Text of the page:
Panda power: Hong Kong specimen to set world record for longevity
Jia Jia, whose name means “Good” in Chinese, will celebrate her birthday in Ocean Park in Hong Kong, which has a giant panda habitat.
The park staff say they will send an application for Jia Jia to the Guinness Book of World Records after the panda’s birthday. However, her exact date of birth is unknown, as staff say she was captured in the wild back in 1978 in China.
If she lives this summer, Jia Jia will “oust” the current record holder – giant panda Du Du who died at the age of 37 back in 1999.
"It is rare for pandas to live to this age," Grant Abel, the park's director of animal care, told Reuters. "It's probably equivalent to someone, a human person, who would be over a hundred years of age."
WWF says the average life span of a panda living in the wild is about 14-20 years, while in captivity they may live up to 30 years.
Though the ‘old lady’ has severely impaired vision and impaired hearing, Jia Jia’s health is good for her age, according to Paolo Martelli, the park's chief veterinarian.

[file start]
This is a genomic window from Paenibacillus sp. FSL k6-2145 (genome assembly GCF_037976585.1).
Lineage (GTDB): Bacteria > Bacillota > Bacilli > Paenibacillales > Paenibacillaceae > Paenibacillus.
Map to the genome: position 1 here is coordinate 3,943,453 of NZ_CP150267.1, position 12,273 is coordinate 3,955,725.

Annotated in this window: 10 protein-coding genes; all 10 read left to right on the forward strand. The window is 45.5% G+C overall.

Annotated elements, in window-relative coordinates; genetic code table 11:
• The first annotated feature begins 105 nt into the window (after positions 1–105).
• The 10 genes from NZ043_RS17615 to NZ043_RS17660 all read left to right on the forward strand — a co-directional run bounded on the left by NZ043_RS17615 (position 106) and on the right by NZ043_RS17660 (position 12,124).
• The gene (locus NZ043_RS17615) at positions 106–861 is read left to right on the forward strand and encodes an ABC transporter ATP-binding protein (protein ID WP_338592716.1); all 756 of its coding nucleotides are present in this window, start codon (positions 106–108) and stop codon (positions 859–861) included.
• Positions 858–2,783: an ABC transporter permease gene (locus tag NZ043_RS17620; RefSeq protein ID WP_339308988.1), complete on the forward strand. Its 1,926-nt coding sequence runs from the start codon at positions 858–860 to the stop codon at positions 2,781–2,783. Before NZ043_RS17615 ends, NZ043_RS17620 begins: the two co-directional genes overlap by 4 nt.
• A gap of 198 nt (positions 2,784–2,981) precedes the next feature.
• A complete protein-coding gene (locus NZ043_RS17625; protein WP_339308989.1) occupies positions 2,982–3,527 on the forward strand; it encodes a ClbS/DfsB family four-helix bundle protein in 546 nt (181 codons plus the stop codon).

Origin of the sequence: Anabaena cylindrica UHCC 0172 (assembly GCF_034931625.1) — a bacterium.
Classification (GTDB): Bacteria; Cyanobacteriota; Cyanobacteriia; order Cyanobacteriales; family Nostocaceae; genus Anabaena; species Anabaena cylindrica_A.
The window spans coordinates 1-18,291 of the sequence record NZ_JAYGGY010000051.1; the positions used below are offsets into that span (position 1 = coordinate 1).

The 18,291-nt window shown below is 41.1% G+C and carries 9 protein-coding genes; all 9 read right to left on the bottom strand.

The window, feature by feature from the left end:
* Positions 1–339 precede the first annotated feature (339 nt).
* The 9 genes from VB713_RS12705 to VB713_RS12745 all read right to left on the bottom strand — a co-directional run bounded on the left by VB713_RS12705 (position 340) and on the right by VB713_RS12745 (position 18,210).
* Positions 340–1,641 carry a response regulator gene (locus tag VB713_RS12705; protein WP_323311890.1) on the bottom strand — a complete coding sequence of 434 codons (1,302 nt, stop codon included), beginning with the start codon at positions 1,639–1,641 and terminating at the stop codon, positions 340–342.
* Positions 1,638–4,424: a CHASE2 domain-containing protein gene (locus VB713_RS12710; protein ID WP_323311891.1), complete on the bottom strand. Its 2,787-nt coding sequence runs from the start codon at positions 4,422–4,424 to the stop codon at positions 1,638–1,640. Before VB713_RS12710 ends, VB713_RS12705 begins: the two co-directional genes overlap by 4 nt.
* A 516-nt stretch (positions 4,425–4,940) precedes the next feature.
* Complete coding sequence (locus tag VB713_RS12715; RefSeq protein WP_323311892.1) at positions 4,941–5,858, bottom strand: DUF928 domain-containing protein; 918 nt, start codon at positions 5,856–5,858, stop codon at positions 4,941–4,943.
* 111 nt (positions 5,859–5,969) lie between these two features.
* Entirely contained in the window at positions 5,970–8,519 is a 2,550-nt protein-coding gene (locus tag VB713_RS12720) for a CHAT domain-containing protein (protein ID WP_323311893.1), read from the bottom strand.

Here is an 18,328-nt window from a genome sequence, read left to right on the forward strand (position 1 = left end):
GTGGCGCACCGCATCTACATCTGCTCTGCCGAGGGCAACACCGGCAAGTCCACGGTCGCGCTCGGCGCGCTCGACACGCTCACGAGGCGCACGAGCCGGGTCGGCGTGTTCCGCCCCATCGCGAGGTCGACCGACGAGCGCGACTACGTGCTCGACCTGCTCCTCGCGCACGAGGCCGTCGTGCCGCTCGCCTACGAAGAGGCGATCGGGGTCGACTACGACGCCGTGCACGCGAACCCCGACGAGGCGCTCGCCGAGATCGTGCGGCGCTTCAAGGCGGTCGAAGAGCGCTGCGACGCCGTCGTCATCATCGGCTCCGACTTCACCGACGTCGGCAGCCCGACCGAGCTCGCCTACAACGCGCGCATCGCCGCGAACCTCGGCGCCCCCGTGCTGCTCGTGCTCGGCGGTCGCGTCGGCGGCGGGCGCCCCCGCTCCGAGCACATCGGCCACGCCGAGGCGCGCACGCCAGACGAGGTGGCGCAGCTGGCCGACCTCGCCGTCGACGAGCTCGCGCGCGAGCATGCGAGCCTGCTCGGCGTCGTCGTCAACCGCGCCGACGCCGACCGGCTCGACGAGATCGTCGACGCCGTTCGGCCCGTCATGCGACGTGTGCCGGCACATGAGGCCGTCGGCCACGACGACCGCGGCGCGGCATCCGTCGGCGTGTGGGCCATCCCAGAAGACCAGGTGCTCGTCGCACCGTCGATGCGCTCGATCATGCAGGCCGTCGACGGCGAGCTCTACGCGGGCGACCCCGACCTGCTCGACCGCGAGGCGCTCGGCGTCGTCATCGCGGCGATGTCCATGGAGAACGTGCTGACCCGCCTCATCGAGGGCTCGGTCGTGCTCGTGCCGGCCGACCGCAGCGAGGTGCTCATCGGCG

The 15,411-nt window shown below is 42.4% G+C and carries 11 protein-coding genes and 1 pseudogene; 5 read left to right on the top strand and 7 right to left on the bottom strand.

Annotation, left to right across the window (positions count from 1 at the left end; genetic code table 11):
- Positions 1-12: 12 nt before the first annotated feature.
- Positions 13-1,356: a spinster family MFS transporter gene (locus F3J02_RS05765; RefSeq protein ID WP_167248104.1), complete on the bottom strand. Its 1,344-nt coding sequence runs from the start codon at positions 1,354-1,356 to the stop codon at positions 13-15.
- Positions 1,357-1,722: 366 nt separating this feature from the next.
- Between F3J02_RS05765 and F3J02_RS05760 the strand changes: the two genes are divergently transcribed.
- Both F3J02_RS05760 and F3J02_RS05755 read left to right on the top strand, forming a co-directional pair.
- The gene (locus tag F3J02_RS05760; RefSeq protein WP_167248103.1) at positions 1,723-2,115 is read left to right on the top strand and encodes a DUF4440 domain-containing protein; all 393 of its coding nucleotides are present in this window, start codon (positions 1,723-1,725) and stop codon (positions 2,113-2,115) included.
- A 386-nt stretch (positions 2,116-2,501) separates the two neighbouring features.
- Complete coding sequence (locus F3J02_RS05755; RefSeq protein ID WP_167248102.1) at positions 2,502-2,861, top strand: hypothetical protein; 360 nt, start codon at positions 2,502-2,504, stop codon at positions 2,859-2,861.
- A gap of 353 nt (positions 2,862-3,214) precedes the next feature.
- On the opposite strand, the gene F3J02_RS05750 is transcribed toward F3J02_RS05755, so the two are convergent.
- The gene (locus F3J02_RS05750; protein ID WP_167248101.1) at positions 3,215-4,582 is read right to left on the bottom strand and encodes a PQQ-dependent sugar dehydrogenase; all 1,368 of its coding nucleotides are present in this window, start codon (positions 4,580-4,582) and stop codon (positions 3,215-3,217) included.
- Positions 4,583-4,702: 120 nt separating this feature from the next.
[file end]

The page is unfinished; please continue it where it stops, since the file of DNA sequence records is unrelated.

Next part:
The panda has arthritis and high blood pressure, which she combats with pills. The 80-kg animal enjoys bamboo shoots, fruit and high-fiber bread.
Martelli said the first thing he thought when he saw Jia Jia was, “Oh my God, she's so old.”
"But actually it's been 10 years now. And she's had a few ups and downs, but she always manages to bounce back and look surprisingly good for [her] years.”
The giant panda is one of the most endangered species. Only 1,864 wild giant pandas were counted during a WWF 2014 survey. An adult panda can weigh about 100-150kg and grow up to 1.50m tall. They feed for around 14 hours a day and can eat up to 38kg of bamboo.